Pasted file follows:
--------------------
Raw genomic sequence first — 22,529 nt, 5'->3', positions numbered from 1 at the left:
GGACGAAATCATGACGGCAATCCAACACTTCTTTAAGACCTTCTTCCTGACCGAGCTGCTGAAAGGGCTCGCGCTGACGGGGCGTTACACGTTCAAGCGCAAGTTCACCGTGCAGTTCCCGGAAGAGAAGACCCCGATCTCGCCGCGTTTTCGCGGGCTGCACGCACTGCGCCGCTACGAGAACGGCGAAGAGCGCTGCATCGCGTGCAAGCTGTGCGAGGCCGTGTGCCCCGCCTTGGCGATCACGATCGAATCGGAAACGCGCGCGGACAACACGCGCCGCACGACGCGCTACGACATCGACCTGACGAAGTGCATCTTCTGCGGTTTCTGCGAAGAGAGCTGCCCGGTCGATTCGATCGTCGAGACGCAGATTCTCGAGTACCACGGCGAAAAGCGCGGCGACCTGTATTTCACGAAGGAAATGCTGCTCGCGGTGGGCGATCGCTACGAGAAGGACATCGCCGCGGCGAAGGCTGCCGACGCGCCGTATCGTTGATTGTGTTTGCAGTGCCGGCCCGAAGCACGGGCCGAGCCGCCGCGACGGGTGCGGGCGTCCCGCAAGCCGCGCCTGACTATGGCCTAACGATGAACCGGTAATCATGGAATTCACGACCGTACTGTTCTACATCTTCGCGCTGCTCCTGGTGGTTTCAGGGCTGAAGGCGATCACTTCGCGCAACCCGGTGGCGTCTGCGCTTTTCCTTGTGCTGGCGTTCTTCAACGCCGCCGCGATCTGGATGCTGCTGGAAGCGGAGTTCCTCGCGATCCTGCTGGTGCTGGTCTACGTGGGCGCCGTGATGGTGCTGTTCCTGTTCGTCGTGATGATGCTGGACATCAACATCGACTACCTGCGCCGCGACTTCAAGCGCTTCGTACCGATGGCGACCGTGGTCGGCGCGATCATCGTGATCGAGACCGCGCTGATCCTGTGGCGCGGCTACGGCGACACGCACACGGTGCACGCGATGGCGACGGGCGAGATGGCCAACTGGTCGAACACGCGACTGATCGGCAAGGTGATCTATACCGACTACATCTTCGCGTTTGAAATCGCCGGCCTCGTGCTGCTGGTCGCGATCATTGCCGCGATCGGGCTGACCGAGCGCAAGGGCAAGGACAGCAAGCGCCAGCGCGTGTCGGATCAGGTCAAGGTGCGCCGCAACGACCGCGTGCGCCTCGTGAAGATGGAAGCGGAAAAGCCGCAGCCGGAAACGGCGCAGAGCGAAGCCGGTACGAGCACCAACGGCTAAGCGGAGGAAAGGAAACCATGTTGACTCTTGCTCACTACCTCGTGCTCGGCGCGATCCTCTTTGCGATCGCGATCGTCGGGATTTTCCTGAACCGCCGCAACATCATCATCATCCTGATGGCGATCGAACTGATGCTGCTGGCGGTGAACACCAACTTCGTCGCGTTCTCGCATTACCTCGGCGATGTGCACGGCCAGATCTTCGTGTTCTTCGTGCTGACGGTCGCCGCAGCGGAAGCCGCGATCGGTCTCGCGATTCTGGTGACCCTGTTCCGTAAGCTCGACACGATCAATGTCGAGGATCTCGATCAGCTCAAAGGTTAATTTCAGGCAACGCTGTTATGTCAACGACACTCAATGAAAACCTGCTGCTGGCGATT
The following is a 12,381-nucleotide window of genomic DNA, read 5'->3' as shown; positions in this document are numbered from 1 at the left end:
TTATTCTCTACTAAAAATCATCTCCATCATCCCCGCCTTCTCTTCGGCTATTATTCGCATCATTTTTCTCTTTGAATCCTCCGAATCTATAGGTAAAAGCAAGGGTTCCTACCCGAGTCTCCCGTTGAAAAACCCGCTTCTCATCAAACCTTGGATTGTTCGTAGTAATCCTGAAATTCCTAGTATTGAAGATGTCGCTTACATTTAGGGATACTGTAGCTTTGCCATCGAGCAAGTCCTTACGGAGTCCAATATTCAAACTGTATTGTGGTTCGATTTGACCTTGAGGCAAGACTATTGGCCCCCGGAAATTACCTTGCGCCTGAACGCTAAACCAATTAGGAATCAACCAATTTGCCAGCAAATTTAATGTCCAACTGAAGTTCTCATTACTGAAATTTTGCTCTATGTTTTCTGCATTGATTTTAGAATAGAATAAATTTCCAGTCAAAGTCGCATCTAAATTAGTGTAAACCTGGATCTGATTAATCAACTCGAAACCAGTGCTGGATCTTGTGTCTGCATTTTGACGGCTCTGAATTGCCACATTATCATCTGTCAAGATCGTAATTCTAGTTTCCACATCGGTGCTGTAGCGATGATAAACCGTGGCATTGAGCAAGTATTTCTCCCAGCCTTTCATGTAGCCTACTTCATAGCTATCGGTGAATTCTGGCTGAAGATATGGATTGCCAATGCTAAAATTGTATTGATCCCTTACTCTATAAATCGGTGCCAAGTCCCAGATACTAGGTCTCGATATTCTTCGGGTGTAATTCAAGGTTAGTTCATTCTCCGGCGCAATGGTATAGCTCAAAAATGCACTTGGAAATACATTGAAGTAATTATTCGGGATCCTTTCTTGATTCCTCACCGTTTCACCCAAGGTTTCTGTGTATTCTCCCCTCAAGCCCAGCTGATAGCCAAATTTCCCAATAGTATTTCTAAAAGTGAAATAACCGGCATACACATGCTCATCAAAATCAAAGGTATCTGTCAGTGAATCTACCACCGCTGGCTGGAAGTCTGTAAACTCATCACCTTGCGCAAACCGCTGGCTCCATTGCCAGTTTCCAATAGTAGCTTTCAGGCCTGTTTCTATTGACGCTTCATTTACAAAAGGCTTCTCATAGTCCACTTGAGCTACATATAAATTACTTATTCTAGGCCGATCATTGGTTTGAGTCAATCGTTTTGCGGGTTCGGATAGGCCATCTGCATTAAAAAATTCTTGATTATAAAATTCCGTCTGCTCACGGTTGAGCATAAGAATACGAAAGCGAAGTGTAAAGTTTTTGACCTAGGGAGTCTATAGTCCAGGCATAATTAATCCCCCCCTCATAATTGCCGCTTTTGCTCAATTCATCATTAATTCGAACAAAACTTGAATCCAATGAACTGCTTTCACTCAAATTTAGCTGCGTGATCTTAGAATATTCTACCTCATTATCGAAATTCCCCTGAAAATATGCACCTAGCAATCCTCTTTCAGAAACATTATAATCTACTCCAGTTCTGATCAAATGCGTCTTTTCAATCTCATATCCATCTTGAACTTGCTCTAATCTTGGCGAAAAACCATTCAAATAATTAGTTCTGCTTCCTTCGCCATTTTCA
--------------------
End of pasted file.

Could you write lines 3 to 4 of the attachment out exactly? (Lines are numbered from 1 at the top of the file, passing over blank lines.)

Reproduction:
The following is a 12,381-nucleotide window of genomic DNA, read 5'->3' as shown; positions in this document are numbered from 1 at the left end:
TTATTCTCTACTAAAAATCATCTCCATCATCCCCGCCTTCTCTTCGGCTATTATTCGCATCATTTTTCTCTTTGAATCCTCCGAATCTATAGGTAAAAGCAAGGGTTCCTACCCGAGTCTCCCGTTGAAAAACCCGCTTCTCATCAAACCTTGGATTGTTCGTAGTAATCCTGAAATTCCTAGTATTGAAGATGTCGCTTACATTTAGGGATACTGTAGCTTTGCCATCGAGCAAGTCCTTACGGAGTCCAATATTCAAACTGTATTGTGGTTCGATTTGACCTTGAGGCAAGACTATTGGCCCCCGGAAATTACCTTGCGCCTGAACGCTAAACCAATTAGGAATCAACCAATTTGCCAGCAAATTTAATGTCCAACTGAAGTTCTCATTACTGAAATTTTGCTCTATGTTTTCTGCATTGATTTTAGAATAGAATAAATTTCCAGTCAAAGTCGCATCTAAATTAGTGTAAACCTGGATCTGATTAATCAACTCGAAACCAGTGCTGGATCTTGTGTCTGCATTTTGACGGCTCTGAATTGCCACATTATCATCTGTCAAGATCGTAATTCTAGTTTCCACATCGGTGCTGTAGCGATGATAAACCGTGGCATTGAGCAAGTATTTCTCCCAGCCTTTCATGTAGCCTACTTCATAGCTATCGGTGAATTCTGGCTGAAGATATGGATTGCCAATGCTAAAATTGTATTGATCCCTTACTCTATAAATCGGTGCCAAGTCCCAGATACTAGGTCTCGATATTCTTCGGGTGTAATTCAAGGTTAGTTCATTCTCCGGCGCAATGGTATAGCTCAAAAATGCACTTGGAAATACATTGAAGTAATTATTCGGGATCCTTTCTTGATTCCTCACCGTTTCACCCAAGGTTTCTGTGTATTCTCCCCTCAAGCCCAGCTGATAGCCAAATTTCCCAATAGTATTTCTAAAAGTGAAATAACCGGCATACACATGCTCATCAAAATCAAAGGTATCTGTCAGTGAATCTACCACCGCTGGCTGGAAGTCTGTAAACTCATCACCTTGCGCAAACCGCTGGCTCCATTGCCAGTTTCCAATAGTAGCTTTCAGGCCTGTTTCTATTGACGCTTCATTTACAAAAGGCTTCTCATAGTCCACTTGAGCTACATATAAATTACTTATTCTAGGCCGATCATTGGTTTGAGTCAATCGTTTTGCGGGTTCGGATAGGCCATCTGCATTAAAAAATTCTTGATTATAAAATTCCGTCTGCTCACGGTTGAGCATAAGAATACGAAAGCGAAGTGTAAAGTTTTTGACCTAGGGAGTCTATAGTCCAGGCATAATTAATCCCCCCCTCATAATTGCCGCTTTTGCTCAATTCATCATTAATTCGAACAAAACTTGAATCCAATGAACTGCTTTCACTCAAATTTAGCTGCGTGATCTTAGAATATTCTACCTCATTATCGAAATTCCCCTGAAAATATGCACCTAGCAATCCTCTTTCAGAAACATTATAATCTACTCCAGTTCTGATCAAATGCGTCTTTTCAATCTCATATCCATCTTGAACTTGCTCTAATCTTGGCGAAAAACCATTCAAATAATTAGTTCTGCTTCCTTCGCCATTTTCA